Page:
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What Will Taking Estrogen Supplements Do?

by
author image Gord Kerr
Gord Kerr's professional background is primarily in business and management consulting. In 1991, Kerr started writing freelance for a small local newspaper, "The Summerland Review," and a leading sailing publication, "Cruising World Magazine." Kerr has a Bachelor of Business Administration degree from Wilfred Laurier University.
What Will Taking Estrogen Supplements Do?
A woman is looking at her supplement pills on a table. Photo Credit Alliance/iStock/Getty Images

If you are a woman, you may be considering estrogen supplements to prevent bone loss, keep your mood stable or relieve discomfort related to menopause. Estrogen production can start to diminish in perimenopause, the years leading up to menopause, and extend into postmenopausal years, often causing symptoms severe enough to seek medical help.

Estrogen supplements prescribed in HT, or hormone therapy, often combined with progesterone, restore hormonal balance that could improve your quality of life.

Prevent Bone Loss

Estrogen maintains the ability to absorb dietary calcium, which contributes to preserving bone strength, decreasing the risk of bone fractures and development of osteoporosis. Bone loss is usually greatest in the spine, hips and ribs. Throughout your life, bone tissue is continuously being broken down and rebuilt. When estrogen production slows during menopause, bone tissue is broken down faster than it can be formed. In September 2009, the “Annals of the New York Academy of Sciences” published a report of an animal study that demonstrated how estrogen treatment reduced bone loss by slowing the function of osteoclasts, the genes responsible for breaking down bone.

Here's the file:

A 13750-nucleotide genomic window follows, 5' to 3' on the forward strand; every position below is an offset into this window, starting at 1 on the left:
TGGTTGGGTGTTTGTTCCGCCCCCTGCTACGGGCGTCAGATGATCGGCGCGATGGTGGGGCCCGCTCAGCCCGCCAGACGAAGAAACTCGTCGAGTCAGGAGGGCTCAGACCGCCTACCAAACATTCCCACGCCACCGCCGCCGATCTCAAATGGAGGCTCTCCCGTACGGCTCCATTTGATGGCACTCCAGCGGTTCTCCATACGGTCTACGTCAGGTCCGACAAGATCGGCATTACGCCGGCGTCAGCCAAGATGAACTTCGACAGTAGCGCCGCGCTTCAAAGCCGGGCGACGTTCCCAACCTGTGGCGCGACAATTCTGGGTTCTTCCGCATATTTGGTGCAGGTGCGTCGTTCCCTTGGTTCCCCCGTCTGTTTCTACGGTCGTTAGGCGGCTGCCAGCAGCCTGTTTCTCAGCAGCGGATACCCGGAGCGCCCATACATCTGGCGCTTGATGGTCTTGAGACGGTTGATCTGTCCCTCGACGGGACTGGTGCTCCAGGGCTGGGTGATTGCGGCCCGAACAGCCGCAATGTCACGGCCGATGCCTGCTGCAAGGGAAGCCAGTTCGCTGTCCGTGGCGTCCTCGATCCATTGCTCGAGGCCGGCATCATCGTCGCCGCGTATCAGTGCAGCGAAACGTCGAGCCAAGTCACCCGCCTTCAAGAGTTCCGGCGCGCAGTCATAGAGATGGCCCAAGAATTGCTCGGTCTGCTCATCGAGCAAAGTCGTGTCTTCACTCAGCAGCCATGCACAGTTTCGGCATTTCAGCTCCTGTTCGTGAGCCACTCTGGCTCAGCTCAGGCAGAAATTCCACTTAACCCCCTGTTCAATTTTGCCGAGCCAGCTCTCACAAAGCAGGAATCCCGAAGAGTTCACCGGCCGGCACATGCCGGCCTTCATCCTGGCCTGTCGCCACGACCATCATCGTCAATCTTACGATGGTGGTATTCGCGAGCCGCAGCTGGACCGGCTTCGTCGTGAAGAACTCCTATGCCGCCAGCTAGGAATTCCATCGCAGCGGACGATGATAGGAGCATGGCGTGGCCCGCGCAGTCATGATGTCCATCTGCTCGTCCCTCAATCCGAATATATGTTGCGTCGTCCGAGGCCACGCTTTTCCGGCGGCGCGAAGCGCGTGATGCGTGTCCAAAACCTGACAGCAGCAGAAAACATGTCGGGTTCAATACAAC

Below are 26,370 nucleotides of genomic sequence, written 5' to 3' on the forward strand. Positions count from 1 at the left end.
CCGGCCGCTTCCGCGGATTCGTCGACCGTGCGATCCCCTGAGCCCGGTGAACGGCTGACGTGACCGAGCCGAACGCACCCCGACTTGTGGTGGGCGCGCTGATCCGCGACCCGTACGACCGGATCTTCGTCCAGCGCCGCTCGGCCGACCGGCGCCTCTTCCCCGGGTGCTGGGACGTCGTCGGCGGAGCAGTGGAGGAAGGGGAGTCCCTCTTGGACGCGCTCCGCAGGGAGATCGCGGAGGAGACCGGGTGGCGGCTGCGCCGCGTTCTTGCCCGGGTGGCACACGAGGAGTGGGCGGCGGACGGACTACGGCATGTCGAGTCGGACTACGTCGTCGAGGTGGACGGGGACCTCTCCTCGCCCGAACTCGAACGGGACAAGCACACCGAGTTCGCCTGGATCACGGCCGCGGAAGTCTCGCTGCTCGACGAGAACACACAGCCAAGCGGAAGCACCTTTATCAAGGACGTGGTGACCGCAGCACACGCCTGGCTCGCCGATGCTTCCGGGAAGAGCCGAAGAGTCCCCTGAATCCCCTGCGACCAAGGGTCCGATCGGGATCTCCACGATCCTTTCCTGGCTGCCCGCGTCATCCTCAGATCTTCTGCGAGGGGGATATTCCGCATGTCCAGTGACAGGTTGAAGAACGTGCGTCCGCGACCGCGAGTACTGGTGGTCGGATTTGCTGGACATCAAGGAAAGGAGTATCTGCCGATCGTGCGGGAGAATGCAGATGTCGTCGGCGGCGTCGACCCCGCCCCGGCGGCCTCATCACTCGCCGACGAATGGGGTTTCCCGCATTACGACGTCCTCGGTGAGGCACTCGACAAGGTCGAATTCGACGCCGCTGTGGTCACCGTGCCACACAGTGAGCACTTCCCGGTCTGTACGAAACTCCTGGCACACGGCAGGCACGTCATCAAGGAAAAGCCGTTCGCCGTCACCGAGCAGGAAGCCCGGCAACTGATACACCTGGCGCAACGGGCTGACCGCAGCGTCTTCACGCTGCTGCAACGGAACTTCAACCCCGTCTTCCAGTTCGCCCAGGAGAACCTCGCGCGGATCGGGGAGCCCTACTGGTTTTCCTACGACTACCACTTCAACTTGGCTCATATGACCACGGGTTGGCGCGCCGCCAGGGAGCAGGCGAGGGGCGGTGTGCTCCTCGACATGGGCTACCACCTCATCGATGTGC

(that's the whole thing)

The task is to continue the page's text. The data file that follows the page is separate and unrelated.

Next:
Reduce Hot Flashes and Night Sweats

Low levels of estrogen in your body can cause hot flashes, a sudden intense flushed feeling accompanied by sweating, dizziness, nausea or weakness. These can occur during the day or night and disturb quality of sleep. Increased fatigue contributes to feelings of irritability and mood swings. According to a study published in the June 2010 issue of “Menopause International,” hormone replacement therapy is an effective treatment for hot flushes in 80 percent of cases. Non-hormonal treatments are available, but they do not provide the same degree of relief that estrogen does. Fears concerning elevated cancer risks associated with HRT, and the fact that not enough is known about the exact causes of hot flushes, limits development of additional alternative treatments.

Help with Depression

To restore a feeling of well being, estrogen supplements may help by re-balancing your essential mood-boosting hormones such as serotonin. These hormones regulate and minimize depression, anxiety and panic attacks. Researchers from the National Institute of Mental Health tested the effect of estrogen replacement for treating perimenopausal depression. The results of their study appears in the August 2000 issue of the “American Journal of Obstetrics and Gynecology.” After receiving estrogen therapy for three weeks, 80 percent of the subjects exhibited a positive response versus a positive response seen in 22 percent of study participants given a placebo.

Skin Problems

With age, your skin becomes thinner, less elastic and prone to wrinkles. Estrogen helps maintain adequate production of collagen and elastin, the supportive and elastic proteins in the skin. However, according to the September 2007 issue of “Clinical Interventions in Aging,” estrogen displays beneficial as well as harmful effects in different tissues. For example, in postmenopausal women, estrogen protects bone tissue against the ravages of osteoporosis. It is also beneficial in reducing the potential for heart disease. The mechanisms by which estrogen replacement may delay skin aging are still not fully understood and research in this area is still in its infancy.

Memory

The December 2009 issue of “Cognitive and Behavioral Neurology,” published a review of studies testing the effect of estrogen therapy on postmenopausal memory. According to the report, there is no conclusive evidence that estrogen therapy improves memory in midlife and beyond. Estrogen therapy, before or after the age of 60, has no substantiated effect on memory. The studies reviewed did not address whether estrogen therapy begun in middle age would have an effect on memory in old age. However, the studies indicate estrogen therapy begun in old age increases the risk for dementia.

Because there still exist many pros and cons related to estrogen replacement therapy, consult your doctor to determine if HRT is right for you.

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